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At the height of Hitler's infamous U-boat war, the crew of the U.S.S. Swordfish were heading home after months at sea. They never made it. Now prisoners of war aboard U-boat 429, a small group of American survivors will find their loyalties put to the ultimate test when they're forced to join their German captors to fight for their very lives.Written by
Interesting coincidence that William H Macy, Lauren Holly, and the U.S.S. Swordfish also appear in Down Periscope (1996) as well. See more »
Several times men are shown smoking inside a submarine, which wouldn't happen in WWII due to the fire hazard it presents. The air in a diesel/electric-powered sub (US or German) would be full of oil vapor and/or hydrogen from the batteries and extremely flammable. Smoking was allowed only on the upper deck for this reason. See more »
Kapitän Jonas Herdt:
At the outbreak of World War II, Germany increased its U-boat production by 1,000%, mass-producing 17 new U-boats a month. Hitler knew the key to winning the war in Europe was to control the Atlantic. And control it he would. By 1942, German U-boats, working in groups called wolf packs, sunk over 1,000 Allied ships. Their success gave Germany a decisive advantage. They were winning the war. And if this trend continued, all of Europe would fall.
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Entertaining, but not the best example of submarine movies
In my opinion there are only a couple of submarine movies that are more than just worth a watch. One of them is "The Hunt for Red October", which was situated in the cold war and the other one is "Das Boot", situated in the Second World War. The last one of the two will always be my favorite, but that doesn't mean that I don't want to see more movies about submarines in WWII. That's how I once saw "U-571", which I really didn't like (read my review if you want to know why) and that's also the reason why I got this one in my hands.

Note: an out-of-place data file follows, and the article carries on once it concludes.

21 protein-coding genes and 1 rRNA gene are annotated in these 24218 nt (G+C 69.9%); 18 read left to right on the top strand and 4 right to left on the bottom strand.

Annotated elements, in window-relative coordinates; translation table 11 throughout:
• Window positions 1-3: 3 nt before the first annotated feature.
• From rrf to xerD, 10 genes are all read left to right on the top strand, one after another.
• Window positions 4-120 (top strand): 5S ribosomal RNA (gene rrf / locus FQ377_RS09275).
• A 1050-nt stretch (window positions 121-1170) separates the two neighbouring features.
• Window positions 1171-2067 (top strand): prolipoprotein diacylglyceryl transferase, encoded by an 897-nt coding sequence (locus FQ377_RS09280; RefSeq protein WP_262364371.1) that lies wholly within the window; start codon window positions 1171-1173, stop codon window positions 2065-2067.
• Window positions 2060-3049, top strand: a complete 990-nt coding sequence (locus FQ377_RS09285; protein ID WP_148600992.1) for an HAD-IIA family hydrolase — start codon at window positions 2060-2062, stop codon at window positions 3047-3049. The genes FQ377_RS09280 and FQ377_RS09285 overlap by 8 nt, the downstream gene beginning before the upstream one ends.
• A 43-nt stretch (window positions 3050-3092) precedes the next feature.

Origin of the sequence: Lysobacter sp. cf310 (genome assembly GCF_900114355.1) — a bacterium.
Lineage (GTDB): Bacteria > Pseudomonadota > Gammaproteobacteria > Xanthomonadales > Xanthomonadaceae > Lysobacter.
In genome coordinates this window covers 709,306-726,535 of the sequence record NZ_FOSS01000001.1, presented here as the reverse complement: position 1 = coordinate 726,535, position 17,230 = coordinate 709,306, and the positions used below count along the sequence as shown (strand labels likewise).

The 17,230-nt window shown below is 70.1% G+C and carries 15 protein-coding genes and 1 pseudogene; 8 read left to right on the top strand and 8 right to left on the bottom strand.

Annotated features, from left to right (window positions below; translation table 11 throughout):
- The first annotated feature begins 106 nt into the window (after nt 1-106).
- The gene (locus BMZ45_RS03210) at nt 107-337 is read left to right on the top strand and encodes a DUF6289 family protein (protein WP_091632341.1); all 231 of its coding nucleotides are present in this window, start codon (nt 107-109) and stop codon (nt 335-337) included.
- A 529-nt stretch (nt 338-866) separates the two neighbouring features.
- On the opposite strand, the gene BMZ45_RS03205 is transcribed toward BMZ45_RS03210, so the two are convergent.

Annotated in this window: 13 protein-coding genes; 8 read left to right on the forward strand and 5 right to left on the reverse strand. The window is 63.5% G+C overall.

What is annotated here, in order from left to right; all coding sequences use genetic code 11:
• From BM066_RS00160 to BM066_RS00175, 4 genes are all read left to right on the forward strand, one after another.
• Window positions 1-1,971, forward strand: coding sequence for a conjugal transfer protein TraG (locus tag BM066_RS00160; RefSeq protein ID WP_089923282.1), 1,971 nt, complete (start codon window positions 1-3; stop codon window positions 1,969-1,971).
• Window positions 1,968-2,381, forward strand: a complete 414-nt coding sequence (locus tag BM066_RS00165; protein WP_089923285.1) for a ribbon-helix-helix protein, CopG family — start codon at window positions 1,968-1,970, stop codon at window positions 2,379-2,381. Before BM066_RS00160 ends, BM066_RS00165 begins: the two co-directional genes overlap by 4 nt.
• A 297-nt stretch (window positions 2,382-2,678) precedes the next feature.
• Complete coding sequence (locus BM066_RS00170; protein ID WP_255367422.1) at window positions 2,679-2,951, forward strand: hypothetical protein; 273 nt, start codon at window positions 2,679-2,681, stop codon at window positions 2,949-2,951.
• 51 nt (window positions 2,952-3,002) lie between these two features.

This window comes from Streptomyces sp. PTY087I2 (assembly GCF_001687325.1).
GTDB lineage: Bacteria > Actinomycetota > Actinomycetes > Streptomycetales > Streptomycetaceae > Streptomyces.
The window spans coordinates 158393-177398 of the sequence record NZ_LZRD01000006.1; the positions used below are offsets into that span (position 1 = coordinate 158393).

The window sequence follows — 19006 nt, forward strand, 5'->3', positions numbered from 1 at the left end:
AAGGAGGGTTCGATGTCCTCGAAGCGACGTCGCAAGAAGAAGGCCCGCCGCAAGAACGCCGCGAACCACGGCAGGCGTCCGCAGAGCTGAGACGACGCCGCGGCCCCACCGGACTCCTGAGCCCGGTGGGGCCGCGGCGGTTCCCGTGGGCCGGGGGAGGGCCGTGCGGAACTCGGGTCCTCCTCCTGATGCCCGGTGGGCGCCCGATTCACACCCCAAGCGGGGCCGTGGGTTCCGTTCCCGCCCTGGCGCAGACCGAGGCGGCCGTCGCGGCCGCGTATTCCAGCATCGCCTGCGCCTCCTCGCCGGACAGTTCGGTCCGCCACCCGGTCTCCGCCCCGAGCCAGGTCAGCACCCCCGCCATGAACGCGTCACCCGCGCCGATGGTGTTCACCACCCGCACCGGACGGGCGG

"In Enemy Hands" tells the story of the crew of the U.S.S. Swordfish. They are heading home after being months at sea, but they never make it to land. They are taken aboard the German U-boat 429 as prisoners of war. Because one of them was sick, now both crews are infected and many of them die. The only way to survive is to co-operate and so they join their German colleagues in the daily routine and handling of the U-boat...
In my opinion there are two ways to watch this movie: either you judge it by it's historical accuracy, either you see it as a fictional story. If I do the first, than I can only conclude that this is a very disappointing movie. Why? Well for starters: The German U-boats had their orders never not to take prisoners of war, they left everybody to die at the ocean. That may sound very cruel, but it's very understandable if you think about the fact that these extra people had to be fed and that they would breath the little air that was so needed by the original crew. So if you start with that idea, you know that the entire movie can't be real. And even when it could have happened, than it's very doubtful that the Germans would have allowed the Americans to help them steering their boat...
So let's see it as a fictional story then. In that case I must say it isn't the worst movie ever. At first it is a bit slow, but when the action starts and they have to fight for their lives together, this becomes an interesting movie. The acting isn't bad and what I really appreciated is the fact that the Germans really spoke German and not English with some fake German accent. Overall this is an entertaining movie that is worth a watch, but it just isn't the best example of submarine movies. I give it a 6.5/10
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